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Ancient genomes reveal 7,000 years of demographic history in France



May 26 (UPI) — According to new genomic analysis, France was populated by a pair of ancient migrations: the first during the Neolithic period, roughly 6,300 years ago, and the second during the Bronze Age, some 4,200 years ago.

“There were almost no data from ancient populations on the territory of present-day France and our study begins to fill a gap that leads to a clearer picture of the evolution of populations throughout Europe,” Eva-Maria Geigl, a researcher with the Jacques Monod Institute in Paris, told UPI in an email.

For the new study, researchers in France generated and analyzed the mitochondrial genomes, Y-chromosome markers and genotypes of 243 individuals, whose remains were recovered from dig sites across present-day France. The dates of the individuals comprised a period spanning 7,000 years.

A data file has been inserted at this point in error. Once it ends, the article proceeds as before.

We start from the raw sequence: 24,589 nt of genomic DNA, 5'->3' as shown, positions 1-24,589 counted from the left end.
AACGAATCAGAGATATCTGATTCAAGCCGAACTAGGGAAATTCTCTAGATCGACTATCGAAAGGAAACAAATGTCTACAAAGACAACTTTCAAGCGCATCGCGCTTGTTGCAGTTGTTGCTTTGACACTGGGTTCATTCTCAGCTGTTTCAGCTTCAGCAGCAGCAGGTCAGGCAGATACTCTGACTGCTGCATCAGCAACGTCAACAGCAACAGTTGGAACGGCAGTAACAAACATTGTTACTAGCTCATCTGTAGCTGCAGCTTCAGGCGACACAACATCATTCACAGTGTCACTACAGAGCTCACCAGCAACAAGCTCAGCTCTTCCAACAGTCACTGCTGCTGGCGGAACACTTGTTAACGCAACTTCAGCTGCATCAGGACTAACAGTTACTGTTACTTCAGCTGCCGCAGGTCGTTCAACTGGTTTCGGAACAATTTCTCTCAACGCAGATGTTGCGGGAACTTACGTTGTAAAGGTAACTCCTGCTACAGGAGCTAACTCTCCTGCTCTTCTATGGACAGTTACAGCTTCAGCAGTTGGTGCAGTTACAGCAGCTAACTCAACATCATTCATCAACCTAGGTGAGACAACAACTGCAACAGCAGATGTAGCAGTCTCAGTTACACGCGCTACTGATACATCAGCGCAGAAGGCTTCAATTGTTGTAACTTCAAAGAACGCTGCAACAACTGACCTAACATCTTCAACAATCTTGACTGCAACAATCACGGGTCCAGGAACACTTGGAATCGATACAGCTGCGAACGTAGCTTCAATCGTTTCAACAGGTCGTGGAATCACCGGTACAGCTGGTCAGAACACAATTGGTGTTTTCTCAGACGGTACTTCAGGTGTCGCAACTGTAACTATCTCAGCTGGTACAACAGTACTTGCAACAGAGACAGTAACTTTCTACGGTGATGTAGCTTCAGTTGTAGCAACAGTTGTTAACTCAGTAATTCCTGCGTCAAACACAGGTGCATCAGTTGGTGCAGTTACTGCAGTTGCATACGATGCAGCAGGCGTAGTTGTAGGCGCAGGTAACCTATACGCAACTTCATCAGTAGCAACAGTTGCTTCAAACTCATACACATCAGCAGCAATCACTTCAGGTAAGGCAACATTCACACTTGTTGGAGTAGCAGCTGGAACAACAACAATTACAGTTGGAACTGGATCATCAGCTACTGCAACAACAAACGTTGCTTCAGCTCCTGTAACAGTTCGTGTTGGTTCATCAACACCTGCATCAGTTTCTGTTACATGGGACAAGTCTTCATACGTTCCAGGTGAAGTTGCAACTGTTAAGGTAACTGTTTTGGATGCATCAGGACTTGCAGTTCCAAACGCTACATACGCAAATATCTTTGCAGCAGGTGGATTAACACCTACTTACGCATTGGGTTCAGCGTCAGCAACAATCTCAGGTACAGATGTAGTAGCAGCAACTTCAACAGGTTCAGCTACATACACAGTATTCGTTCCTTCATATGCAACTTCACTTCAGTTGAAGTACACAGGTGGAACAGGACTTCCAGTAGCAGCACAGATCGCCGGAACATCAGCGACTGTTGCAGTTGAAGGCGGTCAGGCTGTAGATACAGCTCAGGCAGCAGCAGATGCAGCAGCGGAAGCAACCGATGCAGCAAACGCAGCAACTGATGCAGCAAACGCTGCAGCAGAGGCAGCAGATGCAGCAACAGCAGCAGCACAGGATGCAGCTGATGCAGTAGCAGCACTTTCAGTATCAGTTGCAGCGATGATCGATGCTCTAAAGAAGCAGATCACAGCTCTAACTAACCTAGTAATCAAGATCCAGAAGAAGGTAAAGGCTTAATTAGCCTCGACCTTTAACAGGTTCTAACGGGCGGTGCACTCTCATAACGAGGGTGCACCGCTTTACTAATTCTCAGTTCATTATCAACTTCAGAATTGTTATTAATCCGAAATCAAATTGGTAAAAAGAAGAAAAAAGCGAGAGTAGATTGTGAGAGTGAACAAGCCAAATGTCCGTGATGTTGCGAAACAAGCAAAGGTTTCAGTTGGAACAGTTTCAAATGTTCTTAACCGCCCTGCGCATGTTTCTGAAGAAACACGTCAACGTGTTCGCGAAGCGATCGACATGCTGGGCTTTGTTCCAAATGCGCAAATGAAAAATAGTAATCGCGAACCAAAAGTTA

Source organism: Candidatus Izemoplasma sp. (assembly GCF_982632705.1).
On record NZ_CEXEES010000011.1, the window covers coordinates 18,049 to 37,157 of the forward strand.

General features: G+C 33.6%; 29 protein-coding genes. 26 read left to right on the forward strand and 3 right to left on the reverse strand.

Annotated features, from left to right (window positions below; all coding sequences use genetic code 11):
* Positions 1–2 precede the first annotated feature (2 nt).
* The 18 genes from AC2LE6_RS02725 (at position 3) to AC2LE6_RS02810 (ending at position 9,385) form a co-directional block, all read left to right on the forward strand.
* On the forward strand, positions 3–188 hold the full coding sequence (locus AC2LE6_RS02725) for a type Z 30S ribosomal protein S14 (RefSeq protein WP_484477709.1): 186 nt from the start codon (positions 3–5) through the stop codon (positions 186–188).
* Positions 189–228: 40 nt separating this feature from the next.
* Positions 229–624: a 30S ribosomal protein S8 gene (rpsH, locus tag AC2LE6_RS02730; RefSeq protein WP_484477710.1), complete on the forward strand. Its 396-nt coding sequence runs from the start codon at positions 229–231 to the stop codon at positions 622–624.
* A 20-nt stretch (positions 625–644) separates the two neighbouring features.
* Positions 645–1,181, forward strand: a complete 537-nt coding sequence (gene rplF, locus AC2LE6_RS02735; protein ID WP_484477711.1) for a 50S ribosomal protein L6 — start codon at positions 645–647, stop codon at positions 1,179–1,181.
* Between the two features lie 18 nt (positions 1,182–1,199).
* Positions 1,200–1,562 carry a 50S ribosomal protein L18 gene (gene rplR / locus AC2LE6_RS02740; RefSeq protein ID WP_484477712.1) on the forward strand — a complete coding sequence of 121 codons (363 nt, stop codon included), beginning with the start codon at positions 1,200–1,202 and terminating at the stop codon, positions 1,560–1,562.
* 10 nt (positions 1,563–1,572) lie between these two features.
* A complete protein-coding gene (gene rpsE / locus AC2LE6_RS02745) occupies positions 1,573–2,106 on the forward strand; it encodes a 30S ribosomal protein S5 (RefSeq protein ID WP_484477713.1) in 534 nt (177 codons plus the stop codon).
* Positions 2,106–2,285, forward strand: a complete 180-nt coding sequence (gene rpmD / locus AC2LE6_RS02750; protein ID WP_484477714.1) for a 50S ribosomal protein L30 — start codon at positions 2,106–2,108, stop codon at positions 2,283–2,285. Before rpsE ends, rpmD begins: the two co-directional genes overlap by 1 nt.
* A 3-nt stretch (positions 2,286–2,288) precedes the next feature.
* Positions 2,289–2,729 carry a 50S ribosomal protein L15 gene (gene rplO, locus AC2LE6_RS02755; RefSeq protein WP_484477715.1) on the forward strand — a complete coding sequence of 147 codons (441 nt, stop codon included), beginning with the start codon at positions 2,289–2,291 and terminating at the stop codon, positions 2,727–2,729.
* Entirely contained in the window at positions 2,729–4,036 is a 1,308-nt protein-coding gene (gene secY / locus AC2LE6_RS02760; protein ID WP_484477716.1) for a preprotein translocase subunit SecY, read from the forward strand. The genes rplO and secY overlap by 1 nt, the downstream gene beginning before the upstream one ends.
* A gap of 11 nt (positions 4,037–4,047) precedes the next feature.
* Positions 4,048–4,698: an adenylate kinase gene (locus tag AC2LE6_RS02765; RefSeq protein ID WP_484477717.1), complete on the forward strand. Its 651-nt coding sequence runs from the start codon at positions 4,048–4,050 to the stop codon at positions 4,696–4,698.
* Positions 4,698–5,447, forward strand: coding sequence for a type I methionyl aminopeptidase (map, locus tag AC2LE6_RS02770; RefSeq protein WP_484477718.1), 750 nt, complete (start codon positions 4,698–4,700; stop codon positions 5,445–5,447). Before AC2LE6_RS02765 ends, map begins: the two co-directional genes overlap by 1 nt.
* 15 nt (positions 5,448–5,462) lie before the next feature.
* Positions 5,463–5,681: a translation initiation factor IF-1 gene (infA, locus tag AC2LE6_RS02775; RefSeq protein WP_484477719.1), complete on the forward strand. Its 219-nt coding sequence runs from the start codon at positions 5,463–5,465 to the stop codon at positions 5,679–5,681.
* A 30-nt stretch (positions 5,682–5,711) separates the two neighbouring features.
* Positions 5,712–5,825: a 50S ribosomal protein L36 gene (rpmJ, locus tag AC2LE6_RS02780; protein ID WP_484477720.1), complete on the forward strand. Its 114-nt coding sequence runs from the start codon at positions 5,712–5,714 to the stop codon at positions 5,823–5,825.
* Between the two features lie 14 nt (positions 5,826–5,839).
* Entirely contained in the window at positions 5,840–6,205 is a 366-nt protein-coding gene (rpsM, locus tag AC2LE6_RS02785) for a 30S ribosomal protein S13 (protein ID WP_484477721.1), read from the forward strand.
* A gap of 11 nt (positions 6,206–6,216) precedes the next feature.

The analysis — detailed Tuesday in the journal PNAS — revealed several new insights into France’s demographic history, including the persistence of Magdalenian-associated ancestry in hunter-gatherer populations, previously thought to be to relegated to Spain’s Iberian Peninsula.

The new data showed these Magdalenian-associated ancestors were joined in what is now France by Anatolian farmers some 6,300 years ago. The two groups begin mixing during the Neolithic, with admixtures becoming increasingly prevalent in the genomic data by the end of the Neolithic, some 6,400 B.C.

“The admixture with Mesolithic hunter-gatherers harboring ancestry of the population associated with the Magdalenian culture has so far not been reported north of the Iberian Peninsula,” Institut Jacques Monod researcher Thierry Grange said. “We show that it is a definitive feature of Western Europe.”

Parental lineages and genomic data revealed demographic patterns in France similar to those observed in neighboring regions, but offered new details in regards to distribution of Magdalenian-associated hunter-gatherers and the timing of the arrival of Neolithic farmers.

“The genomes of all of our Neolithic farmers harbor the Anatolian Neolithic genome component. The migration went from northwestern Anatolia into southeast Europe in the 7th millennium BC,” Geigl said. “The Neolithic farmers moved northward to Hungary and then westward throughout Europe and arrived in western France around 5350 BC.”